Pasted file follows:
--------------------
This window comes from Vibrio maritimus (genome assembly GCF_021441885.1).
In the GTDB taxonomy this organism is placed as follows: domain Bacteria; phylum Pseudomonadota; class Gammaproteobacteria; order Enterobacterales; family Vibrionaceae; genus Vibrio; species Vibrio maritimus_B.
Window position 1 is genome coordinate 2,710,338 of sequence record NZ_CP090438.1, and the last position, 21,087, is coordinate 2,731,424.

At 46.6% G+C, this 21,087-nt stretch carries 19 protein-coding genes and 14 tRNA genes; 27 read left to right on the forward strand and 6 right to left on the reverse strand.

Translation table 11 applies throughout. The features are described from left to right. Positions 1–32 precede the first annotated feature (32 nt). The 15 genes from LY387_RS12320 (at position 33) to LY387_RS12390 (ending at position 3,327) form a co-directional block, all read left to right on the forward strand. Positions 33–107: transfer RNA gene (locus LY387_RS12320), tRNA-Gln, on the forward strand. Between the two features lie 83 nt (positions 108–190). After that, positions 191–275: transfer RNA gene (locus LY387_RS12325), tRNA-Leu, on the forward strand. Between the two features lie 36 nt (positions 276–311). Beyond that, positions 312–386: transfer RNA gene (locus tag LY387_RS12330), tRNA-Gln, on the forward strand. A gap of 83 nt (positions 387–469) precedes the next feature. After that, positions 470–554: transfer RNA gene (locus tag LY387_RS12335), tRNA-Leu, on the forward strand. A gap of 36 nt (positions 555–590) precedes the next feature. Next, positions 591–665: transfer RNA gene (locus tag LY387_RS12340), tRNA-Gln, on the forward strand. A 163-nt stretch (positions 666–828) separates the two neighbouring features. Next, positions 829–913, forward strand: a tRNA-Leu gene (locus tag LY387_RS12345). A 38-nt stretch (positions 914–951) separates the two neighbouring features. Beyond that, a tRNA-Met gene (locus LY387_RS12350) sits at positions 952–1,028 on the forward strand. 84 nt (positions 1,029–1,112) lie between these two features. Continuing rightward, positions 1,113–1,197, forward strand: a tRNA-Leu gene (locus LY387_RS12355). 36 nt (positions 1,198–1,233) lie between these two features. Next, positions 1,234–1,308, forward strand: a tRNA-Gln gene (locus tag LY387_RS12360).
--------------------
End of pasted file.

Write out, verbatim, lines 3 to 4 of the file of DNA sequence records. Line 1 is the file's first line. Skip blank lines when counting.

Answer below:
Window position 1 is genome coordinate 2,710,338 of sequence record NZ_CP090438.1, and the last position, 21,087, is coordinate 2,731,424.

At 46.6% G+C, this 21,087-nt stretch carries 19 protein-coding genes and 14 tRNA genes; 27 read left to right on the forward strand and 6 right to left on the reverse strand.